Percentages rounded to nearest non-decimal percentage.


  • [i] For example, the new association health plan announced by the Mason Contractors Association of America (MCAA) will operate under the pre-2018 association health plan regulation.
  • [ii] A regional AHP also has the option of using a multi-state metro area (e.g. the Washington D.C. metro area) as its geographical scope. However, in this case, it is limited to the metro area and the not the full state in which the metro area resides.
  • [iii] See also “Collin County Chambers of Commerce Unite to Launch New Association Health Plan Cooperative.” McKinney Chamber of Commerce (November 29, 2018).
  • [iv] Megan Messerly. “Three Chambers of Commerce Join Together to Offer New Association Health Plan.” Nevada Independent. (August 9, 2018). Last visited January 24, 2019. See also the AHP’s web page of partnered associations which includes additional chambers participating in the plan. Last visited January 24, 2019.
  • [v]
  • [vi] “Chambers of Commerce Once Again to Offer Health Insurance Plans.” Vermont Business Magazine. (October 12, 2018). Last accessed January 24, 2019.
  • [vii] Glenn Giese et al. “New Analysis: How the ACA’s HIT Will Impact 2018 Premiums.” Oliver Wyman Health. (October 10, 2017). Last accessed January 24, 2019.
  • [viii] “Definition of ‘Employer’ Under Section 3(5) of ERISA—Association Health Plans.” Department of Labor. (June 21, 2018) p.28953. Last accessed January 24, 2019.
  • [ix] For example, see the following plan documents:, https://nevadabuilders.orgNevada-Builders-Association-2018-Custom-Benefit-Guide_100318_FINAL_WEB.pdf,,,, https://brsvt.comSBC-Plan-A.pdf, and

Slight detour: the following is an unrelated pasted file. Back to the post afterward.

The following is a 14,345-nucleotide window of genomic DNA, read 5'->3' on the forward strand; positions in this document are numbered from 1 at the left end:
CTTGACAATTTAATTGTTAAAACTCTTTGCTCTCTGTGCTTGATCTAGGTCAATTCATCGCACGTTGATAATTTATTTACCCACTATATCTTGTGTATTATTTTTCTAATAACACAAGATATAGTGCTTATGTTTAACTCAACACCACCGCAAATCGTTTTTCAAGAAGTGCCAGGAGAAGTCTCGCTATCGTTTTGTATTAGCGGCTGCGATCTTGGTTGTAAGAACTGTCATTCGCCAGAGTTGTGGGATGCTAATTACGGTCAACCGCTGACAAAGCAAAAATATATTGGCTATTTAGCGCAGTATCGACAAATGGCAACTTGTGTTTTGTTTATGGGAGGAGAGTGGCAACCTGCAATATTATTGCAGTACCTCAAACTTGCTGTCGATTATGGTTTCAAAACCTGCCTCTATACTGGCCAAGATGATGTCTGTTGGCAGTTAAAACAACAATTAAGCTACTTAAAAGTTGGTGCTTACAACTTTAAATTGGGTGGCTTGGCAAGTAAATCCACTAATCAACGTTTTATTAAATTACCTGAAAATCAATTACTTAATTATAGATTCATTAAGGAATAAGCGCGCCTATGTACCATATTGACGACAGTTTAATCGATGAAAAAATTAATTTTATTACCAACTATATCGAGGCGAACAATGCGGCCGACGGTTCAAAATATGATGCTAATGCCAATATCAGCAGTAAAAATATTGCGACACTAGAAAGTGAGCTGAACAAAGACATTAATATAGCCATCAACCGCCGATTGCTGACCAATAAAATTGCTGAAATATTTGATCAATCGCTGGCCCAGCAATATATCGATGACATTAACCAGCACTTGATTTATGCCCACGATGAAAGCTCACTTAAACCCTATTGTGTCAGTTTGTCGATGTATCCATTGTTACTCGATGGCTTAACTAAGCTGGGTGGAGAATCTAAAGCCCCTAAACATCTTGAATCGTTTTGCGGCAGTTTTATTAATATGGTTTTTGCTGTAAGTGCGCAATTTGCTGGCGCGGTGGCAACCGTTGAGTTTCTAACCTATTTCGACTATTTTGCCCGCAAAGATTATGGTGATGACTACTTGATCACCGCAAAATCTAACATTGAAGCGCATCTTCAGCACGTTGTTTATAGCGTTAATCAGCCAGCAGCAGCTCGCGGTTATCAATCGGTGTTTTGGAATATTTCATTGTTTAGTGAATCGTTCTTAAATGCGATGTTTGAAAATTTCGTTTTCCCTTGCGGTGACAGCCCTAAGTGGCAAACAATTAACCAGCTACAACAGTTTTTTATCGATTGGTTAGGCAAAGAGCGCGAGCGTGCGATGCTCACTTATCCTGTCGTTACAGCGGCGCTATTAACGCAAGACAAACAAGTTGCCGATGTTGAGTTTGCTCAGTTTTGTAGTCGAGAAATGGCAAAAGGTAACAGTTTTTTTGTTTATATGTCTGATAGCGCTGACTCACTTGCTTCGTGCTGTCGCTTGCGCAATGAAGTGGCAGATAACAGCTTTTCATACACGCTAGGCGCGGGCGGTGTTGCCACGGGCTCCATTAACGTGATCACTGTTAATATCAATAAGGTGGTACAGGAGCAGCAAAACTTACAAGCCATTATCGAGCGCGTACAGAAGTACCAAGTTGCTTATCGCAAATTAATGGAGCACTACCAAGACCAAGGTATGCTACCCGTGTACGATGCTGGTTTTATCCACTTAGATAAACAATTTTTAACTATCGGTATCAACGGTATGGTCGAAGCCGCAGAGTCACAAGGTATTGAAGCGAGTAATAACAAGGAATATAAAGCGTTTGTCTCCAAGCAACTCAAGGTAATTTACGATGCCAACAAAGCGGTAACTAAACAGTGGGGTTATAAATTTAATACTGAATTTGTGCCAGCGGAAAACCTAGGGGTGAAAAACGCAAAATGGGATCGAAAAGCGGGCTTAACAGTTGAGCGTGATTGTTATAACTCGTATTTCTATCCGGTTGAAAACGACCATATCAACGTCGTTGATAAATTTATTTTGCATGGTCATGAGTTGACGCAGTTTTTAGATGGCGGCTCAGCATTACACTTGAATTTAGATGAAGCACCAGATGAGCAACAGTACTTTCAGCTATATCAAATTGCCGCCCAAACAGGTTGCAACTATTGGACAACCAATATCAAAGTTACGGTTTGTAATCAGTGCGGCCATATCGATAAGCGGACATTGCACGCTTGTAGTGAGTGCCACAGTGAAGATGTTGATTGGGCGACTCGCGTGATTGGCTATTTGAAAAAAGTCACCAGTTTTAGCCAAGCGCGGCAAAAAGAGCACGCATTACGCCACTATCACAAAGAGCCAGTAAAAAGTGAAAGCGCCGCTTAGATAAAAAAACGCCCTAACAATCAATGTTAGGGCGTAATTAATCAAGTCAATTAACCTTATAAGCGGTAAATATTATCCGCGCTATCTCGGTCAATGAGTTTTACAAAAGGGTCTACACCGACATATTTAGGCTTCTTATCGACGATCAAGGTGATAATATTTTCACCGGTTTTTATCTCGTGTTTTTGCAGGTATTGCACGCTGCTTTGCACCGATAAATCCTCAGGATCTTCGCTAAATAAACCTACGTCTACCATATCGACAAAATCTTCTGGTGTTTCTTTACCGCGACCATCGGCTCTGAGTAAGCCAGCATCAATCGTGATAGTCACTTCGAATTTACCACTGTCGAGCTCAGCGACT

• [x] See page 3 in See also,, and
  • [xi] See Baldwin County Association of Realtors AHP, the Land O’Lakes AHP, the Latin, Henderson and Boulder City chambers of commerce AHP, the Builders Association of Northern Nevada AHP, and the Nevada Realtors Association Health Plan
  • [xii] Jessie Bekker. “Clark County Chambers Offer ‘Very Decent’ Health Insurance Plans.” The Las Vegas Review-Journal. (August 10, 2018).
  • [xiii] See lack of dental and glasses coverage for children in https://brsvt.comSBC-Plan-A.pdf. See also,, and
  • [xiv] “Health Reform and Kids’ Dental and Vision Care.” WebMD. Last visited January 24, 2019.
  • [xv] Sam Baker. “Association Health Plans Defy Critics’ Fears.” Axios. (November 13, 2018). Last visited January 24, 2019.
  • [xvi] “Medical Loss Ratio.” National Association of Insurance Commissioners. (September 20, 2018). Last visited January 24, 2019.
  • [xvii] Cory Compton. “Land O’Lakes AHP Plan Meets State Requirements, Nebraska Confirms.” The Heartland Institute. (November 27, 2018). Last visited January 24, 2019.
  • [xviii] Andrea V. Brambila. “Realtor association becomes first in nation to offer health plan.” Inman. (November 21, 2018). Last visited January 24, 2019.
  • [xix] “Rowlett Chamber of Commerce launches Association Health Plan with North Texas Chambers.” Rowlett Lakeshore Times. (October 31, 2018). Last visited January 24, 2019.
  • [xx] Emily Curran. “The Trump Administration’s Association Health Plans Emerge: What Early Announcements Tell Us About this New Market.” Center on Health insurance Reforms. (October 12, 2018). Last visited January 24, 2019.
  • [xxi] “Collin County Chambers of Commerce Launch Association Health Plan Cooperative.”
  • (December 26, 2018). Last visited January 24, 2019.
  • [xxii] James Swift. “Chamber Offering Small Business Health Care Plan.” The Daily Tribune News. (November 19, 2018).,20573. Last visited January 24, 2019. See also
  • [xxiii] For example, the new association health plan announced by the Mason Contractors Association of America (MCAA) will operate under the pre-2018 association health plan regulation.